The jump into the auto was a futile attempt to get anywhere as most roads were being blocked to make way for the procession. Ashwati and I had to deboard from the black and yellow three-wheeler and walk using our phones to find any place that served food. But we were only met with disappointing shutters.
Google Maps on our phones was leading us out of the suburb into the main road where we believed restaurants promising food and a toilet to relieve ourselves, stood. Taking fast and long strides, we were nearing the horizon where we could see the main road but also hear a lot of noise. Coming closer, we spotted a large crowd at the crossroad.
“Come, we’ll push through and make it to the restaurant”, I said as I held Ashwati’s hand but little did I know that we had entered a black hole of sorts – the area that fell on the route of the procession.
“Excuse me, oops, please give us some space”, we muttered using the ‘right mannerism’ our privileged education had taught us.
However, in a mob like that – predominantly masculine and drunk, our manners had little value and our bodies were prizes meant to be grabbed and groped.
From our hair to our necks, shoulders, breasts, waists, hips and feet, nothing was left alone. When our faces were out of reach, our feet were stamped upon and our reactions of pain were enjoyed.
They pushed each other around and almost started a stampede around the spot were 10-15 women with their infants and kids were seated on a tattered vinyl. I frantically helped a woman with a toddler, up on her feet as she was sandwiched by the mob. And while I had almost pulled her upright, a man scooped me away, holding me at my breasts and turning my entire body around as he liked. Amidst the drunken deliberate pandemonium, at my most vulnerable, with my hands occupied helping a mother stand, he found the window to sexually assault me.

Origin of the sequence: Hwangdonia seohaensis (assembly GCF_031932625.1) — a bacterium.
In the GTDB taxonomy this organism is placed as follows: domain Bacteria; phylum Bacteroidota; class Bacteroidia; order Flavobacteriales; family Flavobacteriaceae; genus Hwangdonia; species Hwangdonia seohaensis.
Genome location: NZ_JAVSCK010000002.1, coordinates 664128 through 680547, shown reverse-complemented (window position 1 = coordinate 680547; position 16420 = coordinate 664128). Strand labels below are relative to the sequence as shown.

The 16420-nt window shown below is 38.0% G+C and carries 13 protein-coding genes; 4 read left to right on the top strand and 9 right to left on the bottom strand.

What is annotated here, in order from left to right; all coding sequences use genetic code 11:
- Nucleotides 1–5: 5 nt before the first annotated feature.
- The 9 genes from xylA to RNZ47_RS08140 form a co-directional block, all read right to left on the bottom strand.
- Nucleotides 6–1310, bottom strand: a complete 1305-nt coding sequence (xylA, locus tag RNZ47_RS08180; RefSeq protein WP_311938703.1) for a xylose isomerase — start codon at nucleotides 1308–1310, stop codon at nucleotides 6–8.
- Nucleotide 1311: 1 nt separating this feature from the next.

He whispered into my ear, “Don’t worry sister I am here to help”, as he held the entirety of my breasts in his palms while the mob around us hit, yelled, screamed and trampled a few.
What pained me the most was my helplessness and the cruel oblivion of the police who were standing just next to the barricades that had cordoned the footpaths we were stuck in. Women screamed for their attention but the ‘security’ personnel only angled themselves further away to allowing every cry for help fall into a vacuum, facilitating the mob molestation themselves.
After what seemed like an hour, the mob simmered its temper and was standing as tightly as it could. I lost the count of how many times I felt my hips being pinched. My friend was going through the same trauma a step away, and both of us were only staring at each other, telling the other of her misery.
Disgruntled to my very core, waiting for that living nightmare to end, I felt a hand slipping stealthily inside my jeans. In a quick reflex, a caught the wrist and pulled the hand in sight to trace it to its body. Unsurprisingly it was a man, who thought he could get away with an act of such demonic violation.
Violence doesn’t come to me naturally but after everything that I had already gone through, in a split second, I banged my fisted hand on his forehead sending him a few steps back. He was shocked by my reaction and seemed disoriented for a bit, but on gaining cognizance he came charging towards me the next second.